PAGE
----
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Did you know that just because you practice health care in the United States, you’re not necessarily legally required to comply with HIPAA? The followup question, of course, is, “Does it really change anything if you’re not?”
For HIPAA, only those folks who qualify as “covered entities” are legally required to comply with the law. For health care providers, this is how the law defines a “covered entity”:
A health care provider that conducts certain transactions in electronic form.
“Certain transactions” — what a mysterious statement. Many have claimed that these transactions are things like sending emails or using Skype to speak with clients. In fact, those things are not true.
These “covered transactions” relate to billing insurance and making inquiries with insurance such as statements of benefits. Specifically, they are the transactions defined in HIPAA’s lesser-known Transaction Rule. You can see a list of those transactions in the Feds’ helpful document, “Are You a Covered Entity?“.
So if your practice has never billed insurance, it is probably not a HIPAA covered entity.
Yes, that sounds odd to me, too. HIPAA covers so much more than just insurance billing. Why would that be the sole rubric? It’s strange, but it is the rule. To be sure, please check out CMS’ “Are You a Covered Entity?” guide and consult with your attorney on making a decision about whether or not to consider your practice as a covered entity.
This definition did not change in the January, 2013 Omnibus Final Rule, by the way.
I don’t directly bill insurance at all. So I don’t have to comply with HIPAA?
Well, that’s not entirely the case.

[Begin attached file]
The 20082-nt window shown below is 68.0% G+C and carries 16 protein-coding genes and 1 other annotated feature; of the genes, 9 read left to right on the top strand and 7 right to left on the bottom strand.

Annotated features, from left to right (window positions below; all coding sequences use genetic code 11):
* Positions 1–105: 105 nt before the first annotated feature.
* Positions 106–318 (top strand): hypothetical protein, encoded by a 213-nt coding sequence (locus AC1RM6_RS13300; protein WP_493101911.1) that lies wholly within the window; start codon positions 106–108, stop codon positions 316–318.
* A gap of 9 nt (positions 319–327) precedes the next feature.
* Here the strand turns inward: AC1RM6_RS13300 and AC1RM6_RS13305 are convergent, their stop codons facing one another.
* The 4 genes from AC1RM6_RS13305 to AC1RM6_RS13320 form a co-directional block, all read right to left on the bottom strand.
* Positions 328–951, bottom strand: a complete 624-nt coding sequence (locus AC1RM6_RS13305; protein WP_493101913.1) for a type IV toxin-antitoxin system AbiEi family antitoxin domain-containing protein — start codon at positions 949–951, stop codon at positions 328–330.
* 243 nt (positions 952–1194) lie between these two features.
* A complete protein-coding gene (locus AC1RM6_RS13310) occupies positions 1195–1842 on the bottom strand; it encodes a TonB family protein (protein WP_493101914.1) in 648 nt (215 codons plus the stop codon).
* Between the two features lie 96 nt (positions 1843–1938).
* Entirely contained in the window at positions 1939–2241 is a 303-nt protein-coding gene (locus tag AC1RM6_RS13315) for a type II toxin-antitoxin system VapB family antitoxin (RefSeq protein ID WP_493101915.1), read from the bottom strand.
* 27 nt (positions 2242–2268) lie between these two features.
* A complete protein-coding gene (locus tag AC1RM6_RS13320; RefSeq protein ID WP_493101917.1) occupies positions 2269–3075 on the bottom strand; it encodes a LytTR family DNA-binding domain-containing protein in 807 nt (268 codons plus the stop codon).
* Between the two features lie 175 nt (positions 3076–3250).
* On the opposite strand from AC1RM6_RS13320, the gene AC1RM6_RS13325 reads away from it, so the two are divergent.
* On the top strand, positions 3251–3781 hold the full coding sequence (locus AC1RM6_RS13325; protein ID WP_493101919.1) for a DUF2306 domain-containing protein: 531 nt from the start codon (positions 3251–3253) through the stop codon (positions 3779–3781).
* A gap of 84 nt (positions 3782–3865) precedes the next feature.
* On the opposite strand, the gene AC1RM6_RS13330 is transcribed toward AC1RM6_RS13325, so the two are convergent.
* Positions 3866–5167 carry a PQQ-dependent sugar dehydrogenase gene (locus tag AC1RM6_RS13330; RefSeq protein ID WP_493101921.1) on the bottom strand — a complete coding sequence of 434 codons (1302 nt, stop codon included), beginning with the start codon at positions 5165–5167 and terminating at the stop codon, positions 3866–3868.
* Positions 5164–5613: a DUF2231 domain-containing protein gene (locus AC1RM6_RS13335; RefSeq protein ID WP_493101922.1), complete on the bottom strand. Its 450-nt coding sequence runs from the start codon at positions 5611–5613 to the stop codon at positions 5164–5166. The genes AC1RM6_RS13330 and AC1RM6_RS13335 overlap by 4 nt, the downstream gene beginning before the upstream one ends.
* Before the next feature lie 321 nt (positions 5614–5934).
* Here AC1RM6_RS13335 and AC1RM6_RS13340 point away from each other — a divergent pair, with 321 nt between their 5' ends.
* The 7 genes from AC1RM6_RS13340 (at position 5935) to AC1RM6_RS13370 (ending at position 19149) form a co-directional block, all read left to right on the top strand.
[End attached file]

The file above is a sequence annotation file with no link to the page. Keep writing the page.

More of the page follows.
Consider our professional ethics codes. All of these professional organizations’ ethics codes, at the very least, explicitly require that we take steps to maintain the confidentiality of client data, including in electronic media: ACA, APA, NASW, AAMFT, and NBCC.
Here are some ethics code examples:
Counselors take precautions to ensure the confidentiality of all information transmitted through the use of any medium.
ACA Code of Ethics, 2014, B.3.e emphasis mine
In addition, The ACA code has a whole section on the use of digital tech in counseling. That section (Section H) even defines a few ethical standards around security, but it does not encompass the whole practice and it does not define how to achieve security. So far, HIPAA is our only influencer that does that.
It is the therapist’s or supervisor’s responsibility to choose technological platforms that adhere to standards of best practices related to confidentiality and quality of services, and that meet applicable laws.
AAMFT Code of Ethics, 2015, 6.3
This Ethics Code applies to these activities across a variety of contexts, such as in person, postal, telephone, Internet, and other electronic transmissions.
Ethical Principles of Psychologists and Code of Conduct (“APA Code of Ethics”), Introduction and Applicability